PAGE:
Shy Sharks Need to Share


 Emergent Literacy

Keri Beall

 

Rationale

After children have mastered the phoneme awareness of the letters s and h they should be able to recognize s and h as one sound, sh.  These two letters put together are known as a diagraph.  Learning the diagraph will increase the student's reading fluency. 

Materials

Primary paper

Pencils

Concentration game pieces (words that have sh and a few others)

Letter box for students

Books: Sharing is Caring and The Shy Scarecrow.

Picture explaining diagraph sh

Tongue twister written on chart paper

Procedures:

  1. Teacher will introduce the diagraph sh.  "Class, today we will be leaning about the special sound that makes sh.  We already know that s and h make different sounds.  Who can tell me what sounds s and h make?" "When you put s and h together it makes the sh sound."
  2. "Who can tell me when most people hear the shhh sound?"  "That's right, when we need to be quiet.  So when we hear the shh sound I want you to pretend you are telling someone it is time to be quiet.  Everyone put your finger up to your mouth and make the shhh sound.  Who notices the air that is hitting your finger?"
  3. Let's start out with a tricky tongue twister, "Shiloh the shark should share his shells."  I want everyone to stretch out the shhh in the tongue twister.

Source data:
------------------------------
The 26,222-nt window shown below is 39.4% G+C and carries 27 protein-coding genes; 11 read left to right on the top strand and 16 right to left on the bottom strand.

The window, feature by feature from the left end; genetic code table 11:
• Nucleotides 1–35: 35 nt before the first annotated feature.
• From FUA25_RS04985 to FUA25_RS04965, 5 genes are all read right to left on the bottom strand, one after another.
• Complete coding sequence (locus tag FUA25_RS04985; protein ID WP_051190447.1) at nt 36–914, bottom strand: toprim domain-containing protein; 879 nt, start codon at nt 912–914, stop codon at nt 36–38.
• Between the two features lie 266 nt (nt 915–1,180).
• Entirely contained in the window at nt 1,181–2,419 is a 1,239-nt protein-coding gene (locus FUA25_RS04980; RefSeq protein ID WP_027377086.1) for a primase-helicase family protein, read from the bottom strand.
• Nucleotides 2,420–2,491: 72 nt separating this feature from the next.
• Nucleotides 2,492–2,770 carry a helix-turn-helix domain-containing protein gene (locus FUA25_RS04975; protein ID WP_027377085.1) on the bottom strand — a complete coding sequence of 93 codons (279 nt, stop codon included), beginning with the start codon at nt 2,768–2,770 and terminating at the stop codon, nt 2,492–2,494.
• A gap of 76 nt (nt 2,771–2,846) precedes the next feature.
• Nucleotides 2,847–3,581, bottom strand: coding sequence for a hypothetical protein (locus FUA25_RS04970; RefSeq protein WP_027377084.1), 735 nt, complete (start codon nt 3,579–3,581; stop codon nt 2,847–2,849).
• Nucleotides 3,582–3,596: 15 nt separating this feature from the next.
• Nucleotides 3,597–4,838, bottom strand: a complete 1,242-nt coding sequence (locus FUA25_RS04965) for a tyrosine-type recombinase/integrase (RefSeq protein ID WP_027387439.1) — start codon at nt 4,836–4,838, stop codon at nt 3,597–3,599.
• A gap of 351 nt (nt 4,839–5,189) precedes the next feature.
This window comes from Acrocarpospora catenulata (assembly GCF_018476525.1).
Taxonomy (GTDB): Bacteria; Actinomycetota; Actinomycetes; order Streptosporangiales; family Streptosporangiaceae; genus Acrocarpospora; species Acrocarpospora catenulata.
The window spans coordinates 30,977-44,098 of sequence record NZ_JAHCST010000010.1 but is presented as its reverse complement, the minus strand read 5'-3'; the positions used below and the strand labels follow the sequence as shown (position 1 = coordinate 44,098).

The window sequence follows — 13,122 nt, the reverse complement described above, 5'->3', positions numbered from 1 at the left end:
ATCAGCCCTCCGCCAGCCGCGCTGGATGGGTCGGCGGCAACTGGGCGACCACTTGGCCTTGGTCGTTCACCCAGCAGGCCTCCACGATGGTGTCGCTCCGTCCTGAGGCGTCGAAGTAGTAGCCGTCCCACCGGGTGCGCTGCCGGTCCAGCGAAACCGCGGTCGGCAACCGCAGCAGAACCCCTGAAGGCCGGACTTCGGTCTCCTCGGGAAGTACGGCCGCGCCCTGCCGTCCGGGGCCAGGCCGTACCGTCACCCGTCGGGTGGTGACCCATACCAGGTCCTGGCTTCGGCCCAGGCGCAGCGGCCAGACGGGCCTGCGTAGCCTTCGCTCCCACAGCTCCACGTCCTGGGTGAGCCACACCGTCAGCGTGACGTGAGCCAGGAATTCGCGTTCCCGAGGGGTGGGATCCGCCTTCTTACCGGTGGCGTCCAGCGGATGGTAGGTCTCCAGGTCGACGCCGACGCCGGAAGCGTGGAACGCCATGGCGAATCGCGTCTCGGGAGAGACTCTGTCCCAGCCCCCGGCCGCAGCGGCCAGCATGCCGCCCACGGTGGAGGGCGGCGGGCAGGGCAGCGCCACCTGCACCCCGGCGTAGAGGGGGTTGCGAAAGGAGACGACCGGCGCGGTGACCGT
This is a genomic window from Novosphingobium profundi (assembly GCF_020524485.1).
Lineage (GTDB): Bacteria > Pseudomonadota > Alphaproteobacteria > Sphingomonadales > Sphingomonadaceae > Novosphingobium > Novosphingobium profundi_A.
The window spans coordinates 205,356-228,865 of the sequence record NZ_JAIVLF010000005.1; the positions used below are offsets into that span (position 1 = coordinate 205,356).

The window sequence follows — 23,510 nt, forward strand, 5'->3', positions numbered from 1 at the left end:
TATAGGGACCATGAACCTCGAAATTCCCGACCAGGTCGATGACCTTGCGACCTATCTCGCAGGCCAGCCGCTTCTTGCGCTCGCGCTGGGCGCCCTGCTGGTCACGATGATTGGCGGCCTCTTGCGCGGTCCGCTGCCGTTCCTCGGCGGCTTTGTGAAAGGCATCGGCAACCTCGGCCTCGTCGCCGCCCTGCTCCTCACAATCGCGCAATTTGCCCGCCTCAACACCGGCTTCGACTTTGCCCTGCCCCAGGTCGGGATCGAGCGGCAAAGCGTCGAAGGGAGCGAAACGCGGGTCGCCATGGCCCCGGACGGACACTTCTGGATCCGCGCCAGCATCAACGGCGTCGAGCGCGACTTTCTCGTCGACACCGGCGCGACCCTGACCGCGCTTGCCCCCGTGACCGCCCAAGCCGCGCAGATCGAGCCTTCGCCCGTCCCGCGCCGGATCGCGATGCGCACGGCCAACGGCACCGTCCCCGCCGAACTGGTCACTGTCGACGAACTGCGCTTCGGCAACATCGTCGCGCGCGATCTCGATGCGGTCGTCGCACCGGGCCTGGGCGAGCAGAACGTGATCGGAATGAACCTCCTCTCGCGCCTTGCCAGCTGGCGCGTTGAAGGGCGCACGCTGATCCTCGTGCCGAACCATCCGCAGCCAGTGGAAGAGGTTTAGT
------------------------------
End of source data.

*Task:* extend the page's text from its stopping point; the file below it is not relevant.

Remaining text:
4. "Now we are going to get out our letterboxes and use them for some words that have sh in them.  We need to remember there can only be one sound in each box."
    1. Words:  (she, shop, cash, fish, shark, trash, crash)

                             i.      Letters I need: a, c, e, f, h, I, k, r, s, t

  1. Each children will be given primary paper and he will write s, h, and sh together. 
  2. Book will be given to each pair of students.
  3. Children will gather around concentration game (4 children to each game).

 

References:

http://www.auburn.edu/academic/education/reading_genie/persp/benobr.html

http://www.edhelper.com

Bernthal, Mark.  Sharing is Caring.  Golden Books Publishing Company.  1996.

Packard, Mary.  The Shy Scarecrow.  Scholastic, Inc.  2001.

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